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Re: Stopped note heads.

From: Giancarlo Niccolai
Subject: Re: Stopped note heads.
Date: Mon, 21 Feb 2005 18:17:02 +0100
User-agent: KMail/1.7.2

Alle 00:51, lunedì 21 febbraio 2005, hai scritto:
> On 20-Feb-05, at 12:35 PM, Giancarlo Niccolai wrote:
> > Alle 21:23, domenica 20 febbraio 2005, Han-Wen Nienhuys ha scritto:
> >> address@hidden writes:
> >>> Lilypond has an easy way to put the "stopped" articulation above the
> >>> note; however, this is actually used in orchestral music. Guitar
> >>> music
> >>> (both electric and classical music, i.e. from late'800 up to date)
> >>> marks
> >>> the "stopped" note with an X note head (identical to the rythm staff
> >>> X
> >>> note head,
> >>
> >> Aha. The "stopped" articulation actually refers to something
> >> completely different. It's a French Horn technique, where the hand is
> >> used to close the bell completely, rendering a penetrant brassy
> >> sound.
> >
> > Ok, I found it:
> >
> > \override Staff.NoteHead  #'style = #'cross
> >
> > and then,
> >
> > \override Staff.NoteHead  #'style = #'default
> >
> > to turn it off...
> >
> > Putting this in a command as \harmonic or at least putting it in the
> > manual
> > would be quite useful.
> Adding it to the manual is certainly possible, but I'm not entirely
> clear
> about exactly what instrument this is for.  Could you select the place
> in
> the manual this info should go, and write a few sentences to explain it?


Stopped (X) note heads are used in guitar music to signal a place where the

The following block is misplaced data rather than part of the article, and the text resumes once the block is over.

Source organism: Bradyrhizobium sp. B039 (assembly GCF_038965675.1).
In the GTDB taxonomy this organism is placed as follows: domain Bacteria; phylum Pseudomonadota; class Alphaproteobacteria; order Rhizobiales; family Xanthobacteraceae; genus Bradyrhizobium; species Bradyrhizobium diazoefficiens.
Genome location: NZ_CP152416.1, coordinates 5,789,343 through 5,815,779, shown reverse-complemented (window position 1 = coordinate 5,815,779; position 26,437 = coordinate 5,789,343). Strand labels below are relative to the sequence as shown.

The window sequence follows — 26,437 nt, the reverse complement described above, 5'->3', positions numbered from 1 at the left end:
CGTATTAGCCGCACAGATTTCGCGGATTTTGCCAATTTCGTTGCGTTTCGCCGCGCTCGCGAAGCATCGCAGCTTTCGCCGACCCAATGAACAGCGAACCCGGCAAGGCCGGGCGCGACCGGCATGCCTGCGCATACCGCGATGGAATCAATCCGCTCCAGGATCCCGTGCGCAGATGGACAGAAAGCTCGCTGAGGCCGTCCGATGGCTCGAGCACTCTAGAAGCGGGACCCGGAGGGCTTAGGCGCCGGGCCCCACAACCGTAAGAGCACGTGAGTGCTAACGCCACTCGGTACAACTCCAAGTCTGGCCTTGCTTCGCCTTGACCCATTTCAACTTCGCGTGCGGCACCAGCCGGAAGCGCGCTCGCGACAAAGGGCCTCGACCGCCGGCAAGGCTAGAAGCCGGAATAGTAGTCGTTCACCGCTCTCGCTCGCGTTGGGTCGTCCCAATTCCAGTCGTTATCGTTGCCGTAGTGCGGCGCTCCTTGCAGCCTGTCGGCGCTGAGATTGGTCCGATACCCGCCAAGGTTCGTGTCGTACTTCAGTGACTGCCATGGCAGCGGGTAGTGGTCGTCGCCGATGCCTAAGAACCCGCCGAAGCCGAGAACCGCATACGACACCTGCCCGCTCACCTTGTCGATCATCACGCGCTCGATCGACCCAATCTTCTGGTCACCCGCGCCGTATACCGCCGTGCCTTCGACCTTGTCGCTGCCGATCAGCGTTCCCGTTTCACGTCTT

guitarist must play a certain note or chord, but with its fingers just
touching the strings instead of fully pressing them. This gives the sound a
percussive noise-like sound that anyhow maintains part of the original pitch
to the ear. It's actually a partly percussive and partly melodic sound.

Finger stopped technique is extremely important both for rythm and rock-heavy
metal guitarists; the firsts often uses barré based stopped chords to
intermix harmony with rythm, the latters use finger stopping to mute power
chords, or charge them with more expression in close-tied power chord stums.

It is also used (even if rarely) in classic guitar music, generally in the
melodic line, to provide some rithmic pattern right in the melody.


IMHO it should go in guitar music section, below the harmonic description.
AFAIK, finger stopped technique is not used in any other string instrument,
including the electric bass.

However, (at least here in Italy), (X) note heads are also used in the voice
line to express "parlato" (spoken) sections where the singer must follow a
certain rythm, instead of just freely speak.

The finger stop technique contrasts with the palm stop technique, that is
touching the strings with the right hand near (or even exactly above) the
guitar bridge. This mutes a series of strings (even all), but gives a more
melodic/harmonic sound and is meant to just "cut short" the naturally long
string sound. Consider the palm-stop technique the reverse of the piano
dumper pedal; it is meant to minimize the lenght of the notes (and yes, gives
it a little percussive feeling), but it does not strips them of melody or
harmony, while the finger stopping does.

Palm stopping is used only in modern music (jazz, heavy metal, partially
 rock) and is indicated with a roman "P.S.-----|" sign and a bracket similar
 to the 8va sign.


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